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Dr. Brufsky on Anastrozole Versus Tamoxifen in DCIS

Adam M. Brufsky, MD, PhD
Published: Wednesday, Jun 03, 2015



Adam M. Brufsky, MD, PhD, professor of Medicine, associate chief, Division of Hematology/Oncology, co-director, Comprehensive Breast Cancer Center, associate director, Clinical Investigation, University of Pittsburgh, compares the use of anastrozole to tamoxifen in patients with ductal carcinoma in situ (DCIS).

In a recent study, anastrozole, an aromatase inhibitor, was seen as superior to tamoxifen for the treatment of DCIS. According to prior research, surgical resection of DCIS followed by radiation therapy created a substantial reduction in recurrent DCIS and new cancers. Tamoxifen, Brufsky explains, has demonstrated similar findings. 

Anastrozole had previously been tested as more effective than tamoxifen in invasive cancers. In this study, researchers found that it also decreases recurrence in DCIS by 30-40%, as well as cancers in the opposite breast by another 30-40%. Anastrozole also has less toxicity, Brufsky says, as well as no risk of uterine cancer, and a minimal risk of blood clots.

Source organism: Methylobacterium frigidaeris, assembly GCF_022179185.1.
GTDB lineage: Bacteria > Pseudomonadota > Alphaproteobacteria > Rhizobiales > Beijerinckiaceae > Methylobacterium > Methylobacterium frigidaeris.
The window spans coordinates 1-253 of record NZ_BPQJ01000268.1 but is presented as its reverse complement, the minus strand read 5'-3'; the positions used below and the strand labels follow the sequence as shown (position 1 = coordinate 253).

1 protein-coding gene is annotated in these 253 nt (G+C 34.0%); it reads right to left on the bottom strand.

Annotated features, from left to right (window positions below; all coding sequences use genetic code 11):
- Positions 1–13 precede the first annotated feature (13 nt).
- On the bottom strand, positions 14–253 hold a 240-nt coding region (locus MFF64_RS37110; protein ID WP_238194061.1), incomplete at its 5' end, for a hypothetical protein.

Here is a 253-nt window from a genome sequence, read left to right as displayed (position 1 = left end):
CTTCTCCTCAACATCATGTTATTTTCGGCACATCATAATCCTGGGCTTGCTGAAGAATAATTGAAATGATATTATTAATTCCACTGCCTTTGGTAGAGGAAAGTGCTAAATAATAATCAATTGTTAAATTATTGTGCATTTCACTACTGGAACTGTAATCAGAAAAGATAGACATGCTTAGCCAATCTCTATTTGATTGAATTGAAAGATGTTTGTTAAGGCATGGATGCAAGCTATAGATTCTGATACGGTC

These findings will likely have a clinical practice, Brusky adds.

<<< View more from the 2015 ASCO Annual Meeting



Adam M. Brufsky, MD, PhD, professor of Medicine, associate chief, Division of Hematology/Oncology, co-director, Comprehensive Breast Cancer Center, associate director, Clinical Investigation, University of Pittsburgh, compares the use of anastrozole to tamoxifen in patients with ductal carcinoma in situ (DCIS).

In a recent study, anastrozole, an aromatase inhibitor, was seen as superior to tamoxifen for the treatment of DCIS. According to prior research, surgical resection of DCIS followed by radiation therapy created a substantial reduction in recurrent DCIS and new cancers. Tamoxifen, Brufsky explains, has demonstrated similar findings. 

Anastrozole had previously been tested as more effective than tamoxifen in invasive cancers. In this study, researchers found that it also decreases recurrence in DCIS by 30-40%, as well as cancers in the opposite breast by another 30-40%. Anastrozole also has less toxicity, Brufsky says, as well as no risk of uterine cancer, and a minimal risk of blood clots.

These findings will likely have a clinical practice, Brusky adds.

<<< View more from the 2015 ASCO Annual Meeting




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